Saturday, May 1, 2010
What does it mean exactly to be a Sandwich Girl? Rather than go down the political activist role with the oil spill, I decided to stay with my excerpts and nature writing. My thesis in grad school was a memoir entitled, Ballad of a Sandwich Girl, which is on the back burner. It is my goal to publish two historical novels: Etched in Granite, which is to be first (soon) and Embracing Joanna, the story of my 8th great grandmother's transatlantic journey from Sandy New Bedforshire, England to Salem Massachusetts, and my nature journal, The Summer at Duncan Lake, based on my outdoor adventures last summer as I lived on the pristine shores of Duncan Lake in the wild.
I will share extracts from my memoir, which not only offers positive and meaningful experiences, it maintains inner calm for me during the upheaval with the oil spill on the Gulf, for which I will volunteer in the bird and animal sealife rescue, should the oil spill land on the shores near where I am presently.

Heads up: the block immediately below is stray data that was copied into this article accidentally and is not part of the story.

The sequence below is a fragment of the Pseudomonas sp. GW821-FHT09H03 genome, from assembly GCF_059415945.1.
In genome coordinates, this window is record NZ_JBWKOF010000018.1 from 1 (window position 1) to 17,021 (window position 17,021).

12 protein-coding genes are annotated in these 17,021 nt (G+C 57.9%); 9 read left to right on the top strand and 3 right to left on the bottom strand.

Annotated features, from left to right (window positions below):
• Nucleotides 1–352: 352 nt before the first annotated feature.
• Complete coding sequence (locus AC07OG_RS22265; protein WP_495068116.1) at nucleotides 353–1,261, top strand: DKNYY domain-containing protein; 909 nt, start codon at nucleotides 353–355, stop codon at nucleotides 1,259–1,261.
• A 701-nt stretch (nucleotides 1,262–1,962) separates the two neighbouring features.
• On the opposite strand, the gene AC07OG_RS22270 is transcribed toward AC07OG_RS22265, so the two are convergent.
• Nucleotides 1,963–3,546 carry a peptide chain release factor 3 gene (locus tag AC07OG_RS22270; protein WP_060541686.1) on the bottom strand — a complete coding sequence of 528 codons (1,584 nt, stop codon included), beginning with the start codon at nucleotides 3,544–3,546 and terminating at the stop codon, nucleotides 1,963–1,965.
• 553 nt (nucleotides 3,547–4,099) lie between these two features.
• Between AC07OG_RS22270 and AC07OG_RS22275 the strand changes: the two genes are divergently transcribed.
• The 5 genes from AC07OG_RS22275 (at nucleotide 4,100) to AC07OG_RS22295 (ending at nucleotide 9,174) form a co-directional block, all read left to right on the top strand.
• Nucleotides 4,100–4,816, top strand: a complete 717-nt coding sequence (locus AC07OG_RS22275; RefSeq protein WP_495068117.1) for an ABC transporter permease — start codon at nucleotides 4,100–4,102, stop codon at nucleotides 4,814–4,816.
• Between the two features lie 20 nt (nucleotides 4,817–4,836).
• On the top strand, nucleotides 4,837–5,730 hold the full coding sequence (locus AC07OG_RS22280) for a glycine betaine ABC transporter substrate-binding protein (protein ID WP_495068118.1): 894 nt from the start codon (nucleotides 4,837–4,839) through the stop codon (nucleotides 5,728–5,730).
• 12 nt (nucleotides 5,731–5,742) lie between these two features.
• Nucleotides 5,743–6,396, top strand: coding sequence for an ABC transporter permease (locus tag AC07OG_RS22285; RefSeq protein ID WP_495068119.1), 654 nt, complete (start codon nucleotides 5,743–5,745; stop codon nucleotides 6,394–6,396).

WHAT DOES IT MEAN TO BE A SANDWICH GIRL?
Growing up in Sandwich, New Hampshire is a claim to fame in these parts. The well-groomed historic farms seem to stand still in time. Tucked away in the mountains and bordering Squam Lake, made famous by the movie “On Golden Pond”, it is much like a Rockwell painting.
There’s a sort of notion that if you grew up in Sandwich, that you were an artist, logger, farmer or tree hugger, each respecting the others. Many of the residents of Sandwich pride themselves on living a natural, organic lifestyle, which lends itself to being a true Yankee.
The middle daughter of five, I played in the woods, climbed trees, learned how to whittle, and tended to the campfire at the Coolidge farm at the annual school picnic. I rode my bike everywhere, keeping up with the boys, and I even broke both of my arms. I won countless rhubarb eating contests by quickly eating three stalks without wincing or gagging.
The church bell in the middle of town kept time for us – when to go home, when to meet at the playground and when we were late and had to face the wrath of my mother. We hung out at Glen Smith’s General Store eating fireballs and squirrel nut zippers while we planned our next adventure, riding our bikes with a playing card clipped on the spokes with a wooden clothespin.